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Dev Med Child Neurol. 2007 Apr;49(4):252-8.

Is cerebral palsy associated with birth defects other than cerebral defects?

Author information

1
Telethon Institute for Child Health Research, Centre for Child Health Research, University of Western Australia, Australia. eve@ichr.uwa.edu.au

Abstract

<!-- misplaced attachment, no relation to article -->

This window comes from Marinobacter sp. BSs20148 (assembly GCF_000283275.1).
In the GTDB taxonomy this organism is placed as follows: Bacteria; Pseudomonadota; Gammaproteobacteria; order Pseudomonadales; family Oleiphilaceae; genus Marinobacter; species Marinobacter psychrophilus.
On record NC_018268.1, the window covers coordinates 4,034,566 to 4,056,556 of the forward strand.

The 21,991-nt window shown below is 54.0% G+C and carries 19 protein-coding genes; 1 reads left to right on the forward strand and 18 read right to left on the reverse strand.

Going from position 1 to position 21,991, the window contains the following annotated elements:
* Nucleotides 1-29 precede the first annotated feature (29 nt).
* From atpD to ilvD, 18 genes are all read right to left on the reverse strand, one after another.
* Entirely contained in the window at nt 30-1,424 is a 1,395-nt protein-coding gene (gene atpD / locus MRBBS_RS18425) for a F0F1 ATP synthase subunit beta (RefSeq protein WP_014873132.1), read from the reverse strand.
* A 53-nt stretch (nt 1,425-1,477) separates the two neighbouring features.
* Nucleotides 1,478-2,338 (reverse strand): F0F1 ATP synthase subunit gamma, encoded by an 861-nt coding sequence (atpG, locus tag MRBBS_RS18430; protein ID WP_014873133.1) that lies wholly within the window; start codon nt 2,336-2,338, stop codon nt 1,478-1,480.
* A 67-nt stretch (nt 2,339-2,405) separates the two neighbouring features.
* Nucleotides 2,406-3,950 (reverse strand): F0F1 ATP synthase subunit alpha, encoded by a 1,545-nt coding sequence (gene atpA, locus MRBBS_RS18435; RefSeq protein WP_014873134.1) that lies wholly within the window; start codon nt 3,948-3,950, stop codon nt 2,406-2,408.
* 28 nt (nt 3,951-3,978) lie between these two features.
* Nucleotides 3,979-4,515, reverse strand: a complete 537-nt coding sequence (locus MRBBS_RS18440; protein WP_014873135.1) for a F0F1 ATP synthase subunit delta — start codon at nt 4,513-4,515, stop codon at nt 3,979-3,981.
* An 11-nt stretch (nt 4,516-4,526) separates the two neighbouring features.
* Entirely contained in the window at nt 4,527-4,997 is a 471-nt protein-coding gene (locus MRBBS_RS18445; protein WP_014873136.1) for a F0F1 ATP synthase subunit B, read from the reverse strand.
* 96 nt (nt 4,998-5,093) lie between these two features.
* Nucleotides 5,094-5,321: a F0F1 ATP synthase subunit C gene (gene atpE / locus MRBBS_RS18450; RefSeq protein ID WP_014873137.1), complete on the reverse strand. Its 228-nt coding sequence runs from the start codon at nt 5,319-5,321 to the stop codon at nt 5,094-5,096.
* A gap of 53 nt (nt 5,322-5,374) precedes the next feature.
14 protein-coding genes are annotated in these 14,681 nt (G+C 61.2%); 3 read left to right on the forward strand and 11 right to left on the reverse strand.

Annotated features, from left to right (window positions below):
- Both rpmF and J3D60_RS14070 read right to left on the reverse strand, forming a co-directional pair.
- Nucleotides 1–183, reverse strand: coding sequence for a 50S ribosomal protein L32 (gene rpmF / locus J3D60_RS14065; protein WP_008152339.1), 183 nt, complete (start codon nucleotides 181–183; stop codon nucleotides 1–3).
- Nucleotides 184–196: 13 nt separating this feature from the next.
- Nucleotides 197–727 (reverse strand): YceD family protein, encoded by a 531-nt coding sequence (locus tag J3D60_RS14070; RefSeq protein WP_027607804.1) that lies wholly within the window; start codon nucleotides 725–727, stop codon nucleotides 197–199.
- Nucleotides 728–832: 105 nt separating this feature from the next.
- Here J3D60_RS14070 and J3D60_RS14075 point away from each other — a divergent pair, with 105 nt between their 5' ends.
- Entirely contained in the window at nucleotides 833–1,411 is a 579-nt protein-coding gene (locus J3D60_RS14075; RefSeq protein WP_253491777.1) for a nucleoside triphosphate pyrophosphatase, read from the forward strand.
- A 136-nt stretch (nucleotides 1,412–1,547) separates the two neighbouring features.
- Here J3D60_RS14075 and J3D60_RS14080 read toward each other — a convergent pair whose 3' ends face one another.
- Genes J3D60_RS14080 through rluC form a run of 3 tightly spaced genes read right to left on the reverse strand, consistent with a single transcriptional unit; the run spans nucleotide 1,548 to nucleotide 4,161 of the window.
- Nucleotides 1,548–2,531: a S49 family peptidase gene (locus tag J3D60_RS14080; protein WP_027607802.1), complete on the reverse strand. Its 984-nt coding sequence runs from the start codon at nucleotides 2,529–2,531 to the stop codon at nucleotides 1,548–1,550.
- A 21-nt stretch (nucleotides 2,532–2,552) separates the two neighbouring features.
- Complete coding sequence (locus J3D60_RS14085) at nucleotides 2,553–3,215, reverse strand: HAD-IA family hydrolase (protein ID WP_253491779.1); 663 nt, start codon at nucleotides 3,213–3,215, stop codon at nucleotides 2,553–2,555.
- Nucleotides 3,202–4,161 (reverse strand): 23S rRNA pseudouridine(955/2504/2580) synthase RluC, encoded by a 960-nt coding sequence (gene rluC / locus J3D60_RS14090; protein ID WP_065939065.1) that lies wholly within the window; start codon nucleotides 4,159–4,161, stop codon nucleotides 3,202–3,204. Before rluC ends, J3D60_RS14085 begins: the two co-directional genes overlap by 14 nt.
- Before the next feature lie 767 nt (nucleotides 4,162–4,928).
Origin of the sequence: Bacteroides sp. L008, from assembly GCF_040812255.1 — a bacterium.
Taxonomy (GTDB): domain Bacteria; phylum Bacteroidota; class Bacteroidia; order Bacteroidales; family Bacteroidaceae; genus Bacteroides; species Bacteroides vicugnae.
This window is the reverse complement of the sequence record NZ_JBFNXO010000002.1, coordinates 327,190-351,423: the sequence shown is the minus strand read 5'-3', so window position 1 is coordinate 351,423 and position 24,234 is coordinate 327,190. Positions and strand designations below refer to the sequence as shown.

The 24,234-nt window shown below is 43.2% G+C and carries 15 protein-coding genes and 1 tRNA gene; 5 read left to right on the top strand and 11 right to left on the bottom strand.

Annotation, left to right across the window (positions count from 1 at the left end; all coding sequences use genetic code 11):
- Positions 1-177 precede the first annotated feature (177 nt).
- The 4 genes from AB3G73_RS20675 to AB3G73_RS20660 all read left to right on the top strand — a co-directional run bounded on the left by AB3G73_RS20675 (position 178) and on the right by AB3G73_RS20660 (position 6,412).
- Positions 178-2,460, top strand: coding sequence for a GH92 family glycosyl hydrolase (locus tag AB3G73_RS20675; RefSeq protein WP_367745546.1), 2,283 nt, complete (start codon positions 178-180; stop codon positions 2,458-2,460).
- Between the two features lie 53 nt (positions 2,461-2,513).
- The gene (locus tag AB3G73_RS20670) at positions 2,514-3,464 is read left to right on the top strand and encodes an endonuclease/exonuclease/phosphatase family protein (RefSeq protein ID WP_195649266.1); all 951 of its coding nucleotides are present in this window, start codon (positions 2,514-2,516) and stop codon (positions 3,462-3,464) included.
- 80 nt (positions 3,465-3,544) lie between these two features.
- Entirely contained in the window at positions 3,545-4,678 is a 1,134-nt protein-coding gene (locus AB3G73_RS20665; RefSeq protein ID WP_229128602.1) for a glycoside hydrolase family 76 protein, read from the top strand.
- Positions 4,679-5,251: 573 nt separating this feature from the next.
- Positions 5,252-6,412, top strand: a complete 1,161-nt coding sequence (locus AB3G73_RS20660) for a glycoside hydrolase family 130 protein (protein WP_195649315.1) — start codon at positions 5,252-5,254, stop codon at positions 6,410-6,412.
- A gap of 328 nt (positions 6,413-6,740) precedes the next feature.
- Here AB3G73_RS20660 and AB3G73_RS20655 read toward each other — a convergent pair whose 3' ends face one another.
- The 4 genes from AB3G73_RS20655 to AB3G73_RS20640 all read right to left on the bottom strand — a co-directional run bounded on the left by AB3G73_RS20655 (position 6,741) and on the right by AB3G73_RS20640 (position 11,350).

The objective of the study was to identify the origin (s) of the association between cerebral palsy (CP) and birth defects in the absence of cerebral birth defects. Data from the 1980 to 1994 Western Australian birth cohorts (355 659 neonatal survivors) were linked to the Cerebral Palsy Register (941 links) and the Birth Defects Registry (17070 links). Associations between CP (congenital or acquired) and birth defects (cerebral or exclusively non-cerebral) were estimated. The origin of the association between non-cerebral defects and acquired CP was investigated with an observational study, and the origin of the association between non-cerebral defects and congenital CP was investigated with a blinded case-control study of births with non-cerebral defects with or without CP. With non-cerebral defects, the odds ratio for CP was 4.8 (95% CI 3.1-7.4) if acquired and 4.7 (3.9-5.7) if congenital. For acquired CP, the association arose primarily as a result of cardiac defects. For congenital CP, the association arose partly from ascertainment bias and partly from defects known to be associated with cerebral defects (but not identified in these data). However, a significant portion remained unexplained. The presence of non-cerebral defects should heighten clinical alertness to the possibility of CP and of cerebral birth defects.

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